More and more companies are adapting their system to this revolutionary superhighway communication system to the extent they can. The Internet provides opportunities for an organisation to enhance its business in a cost¬ effective and fruitful manner. That is, the Internet can be used to conduct research, reach new markets, serve customer problems, and communicate more efficiently with business partners. The Internet is a practical tool for gathering information concerning customers, competitors, and potential market. It is also useful when communicating information about companies and/or products. (Poon, & Jevons, 1997; Quelch, & Klein, 1996).

David Roberts (1999) stated in an article that the Internet could be used to “re-engineer” a company in a way that will have impact on revenue and cost, however, one that is difficult to measure. Moreover, several new opportunities appears for those who want to use this new opening to new markets where companies can reach selected customers with information that is of value. Kasper, van Helsdingen and de Vries (1999) discuss on one hand that the Internet has a communication and a distribution function and also the way companies offer their services via Internet. On the other hand they indicate the effect that the Internet has on the purchaser’s buying decisions, due to the fact that the Internet change the traditional way of communication.

Characteristics of B2B markets

Business must understand the needs of business i.e. vendor should put itself in place of buyer to better serve the latter. In order to do that, characteristics of B2B markets should also be understood which includes:

  • Geographic concentration.
  • Size & number of buyers.
  • Purchase decision process.
  • Buyer seller relationship.

Geographic concentration

Indian business market is more geographically concentrated than consumer markets. Industries are developed at places where either raw material is available or where finished product is sold or may be sometimes cheap facilities are available (like electricity, tax benefits, etc.).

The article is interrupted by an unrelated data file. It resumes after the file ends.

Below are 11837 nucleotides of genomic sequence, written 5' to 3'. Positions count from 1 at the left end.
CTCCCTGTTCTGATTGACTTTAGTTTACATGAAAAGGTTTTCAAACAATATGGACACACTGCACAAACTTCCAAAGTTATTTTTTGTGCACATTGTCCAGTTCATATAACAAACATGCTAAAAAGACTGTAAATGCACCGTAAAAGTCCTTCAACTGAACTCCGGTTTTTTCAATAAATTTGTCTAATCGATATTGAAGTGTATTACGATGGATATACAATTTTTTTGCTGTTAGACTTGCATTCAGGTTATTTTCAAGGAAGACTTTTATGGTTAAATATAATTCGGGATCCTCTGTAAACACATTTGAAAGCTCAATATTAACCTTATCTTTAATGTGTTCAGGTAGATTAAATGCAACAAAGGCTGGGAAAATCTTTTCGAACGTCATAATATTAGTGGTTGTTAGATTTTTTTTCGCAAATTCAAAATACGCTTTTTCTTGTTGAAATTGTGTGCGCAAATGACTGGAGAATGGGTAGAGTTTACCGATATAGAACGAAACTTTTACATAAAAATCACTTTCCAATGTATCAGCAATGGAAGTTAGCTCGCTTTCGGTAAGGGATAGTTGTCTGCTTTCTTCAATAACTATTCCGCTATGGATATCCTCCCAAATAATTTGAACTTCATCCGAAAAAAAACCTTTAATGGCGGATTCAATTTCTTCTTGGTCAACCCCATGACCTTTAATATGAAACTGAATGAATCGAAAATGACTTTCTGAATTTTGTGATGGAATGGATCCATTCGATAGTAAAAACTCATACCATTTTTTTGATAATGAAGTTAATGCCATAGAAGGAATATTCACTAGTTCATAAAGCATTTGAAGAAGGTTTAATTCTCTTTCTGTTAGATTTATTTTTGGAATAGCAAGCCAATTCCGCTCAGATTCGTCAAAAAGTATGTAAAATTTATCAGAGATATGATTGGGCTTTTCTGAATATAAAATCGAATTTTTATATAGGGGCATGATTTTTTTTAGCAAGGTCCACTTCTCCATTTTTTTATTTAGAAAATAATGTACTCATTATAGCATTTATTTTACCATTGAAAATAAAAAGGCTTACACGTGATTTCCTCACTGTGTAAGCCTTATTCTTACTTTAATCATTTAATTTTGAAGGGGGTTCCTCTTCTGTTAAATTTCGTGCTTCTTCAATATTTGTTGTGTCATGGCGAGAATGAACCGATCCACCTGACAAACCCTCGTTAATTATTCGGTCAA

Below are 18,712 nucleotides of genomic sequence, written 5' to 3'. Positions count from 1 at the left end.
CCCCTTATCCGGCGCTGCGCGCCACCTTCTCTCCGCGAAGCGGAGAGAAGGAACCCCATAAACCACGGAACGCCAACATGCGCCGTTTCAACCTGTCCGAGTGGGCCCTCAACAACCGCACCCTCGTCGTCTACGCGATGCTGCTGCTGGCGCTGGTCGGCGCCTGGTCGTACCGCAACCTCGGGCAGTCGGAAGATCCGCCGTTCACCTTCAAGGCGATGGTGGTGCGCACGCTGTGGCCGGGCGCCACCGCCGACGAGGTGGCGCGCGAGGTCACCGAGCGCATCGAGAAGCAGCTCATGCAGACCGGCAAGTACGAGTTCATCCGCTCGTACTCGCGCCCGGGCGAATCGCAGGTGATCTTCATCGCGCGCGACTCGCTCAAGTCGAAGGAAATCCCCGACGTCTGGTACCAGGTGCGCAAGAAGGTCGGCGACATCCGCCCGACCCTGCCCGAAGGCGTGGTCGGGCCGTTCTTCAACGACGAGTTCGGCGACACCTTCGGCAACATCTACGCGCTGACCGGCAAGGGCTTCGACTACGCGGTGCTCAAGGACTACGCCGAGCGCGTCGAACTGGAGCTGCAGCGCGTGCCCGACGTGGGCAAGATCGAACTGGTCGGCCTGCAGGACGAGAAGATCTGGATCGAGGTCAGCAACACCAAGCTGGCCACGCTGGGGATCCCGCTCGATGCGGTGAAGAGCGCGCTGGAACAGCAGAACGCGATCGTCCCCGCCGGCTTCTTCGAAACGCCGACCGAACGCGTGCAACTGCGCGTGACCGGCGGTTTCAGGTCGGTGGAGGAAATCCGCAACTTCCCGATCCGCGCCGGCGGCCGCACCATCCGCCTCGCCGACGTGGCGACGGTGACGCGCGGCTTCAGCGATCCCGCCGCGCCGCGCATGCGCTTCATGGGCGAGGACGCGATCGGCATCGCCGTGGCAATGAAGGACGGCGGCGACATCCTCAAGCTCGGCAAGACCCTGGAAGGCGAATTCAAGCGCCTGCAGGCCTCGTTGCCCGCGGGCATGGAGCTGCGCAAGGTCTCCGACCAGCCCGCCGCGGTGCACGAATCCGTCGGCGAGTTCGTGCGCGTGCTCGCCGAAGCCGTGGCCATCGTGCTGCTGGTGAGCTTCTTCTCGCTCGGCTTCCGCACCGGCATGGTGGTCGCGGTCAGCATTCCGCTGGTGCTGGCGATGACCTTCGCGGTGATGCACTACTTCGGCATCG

Identifying geographical concentrations of customers enables business marketers to allocate resources effectively. A SME may choose to locate sales office or distribution centres in these areas to provide more attentive service.

Size & Number of buyers

Business markets feature a limited number of buyers with bigger sizes. Most of the business markets are large organizations served by small and medium enterprises. Segmenting markets based on size and number may help in development of strategies.

Purchase decision process

To market effectively and efficiently in business markets, one must understand the importance of organizational purchase process. In most of the organizations more than one decision makers are involved and at each and every level of purchase, they may influence upon. Also, purchase process is more formal and professional than consumers purchase. Even, time frame is much more longer in B2B buying with much more complex decisions. Based upon the technical requirements & specifications, proposals must be made. Also, decisions require more than one round of bidding & negotiation. So, is the need to take care of purchase decision process.

Buyer seller relationships

One of the most important characteristics of B2B markets is the relationship between buyers and sellers. Such relationships are more intense, require better communication and often long lasting.

Basic purpose of B2B relationships is to provide advantages that no other vendor can provide like lower price, quick delivery, better quality and reliability, customized product, service, etc.

Close relationships not only help in long run success of an enterprise but also provides a way to increase revenues through broad customer base.

Buying Process in B2B Markets

Further, according to Haas (1995), the conceptual model of the Organisational Buying Process is described as an eight stage model starting with “Using department” and ending with “Follow up”. However, this eight stage model is widely known as Buygrid Framework, which comprises three buy classes or buying situations, with eight progressive stages in buying or we can call them buy phases. The buy phases are an expression of thoughts and activities that a Buyer goes through in the sequence of activities leading to a purchase according to Robinson, Faris and Wind (1967).

The Buy phases consists of:

  • Anticipation or Recognition of a Problem (Need).
  • Determination of the Characteristics and Quantity of the Needed Item.
  • Description of Characteristics and Quantity of the Needed Item.
  • Search for and Qualification of Potential Sources.
  • Acquisition and Analysis of Proposals.
  • Evaluation of Proposals and Selection of Suppliers.
  • Selection of Order Routine
  • Performance Feedback and Evaluation.

While Buy classes consist of:

  1. Straight rebuy.
  2. Modified rebuy.
  3. New task buy.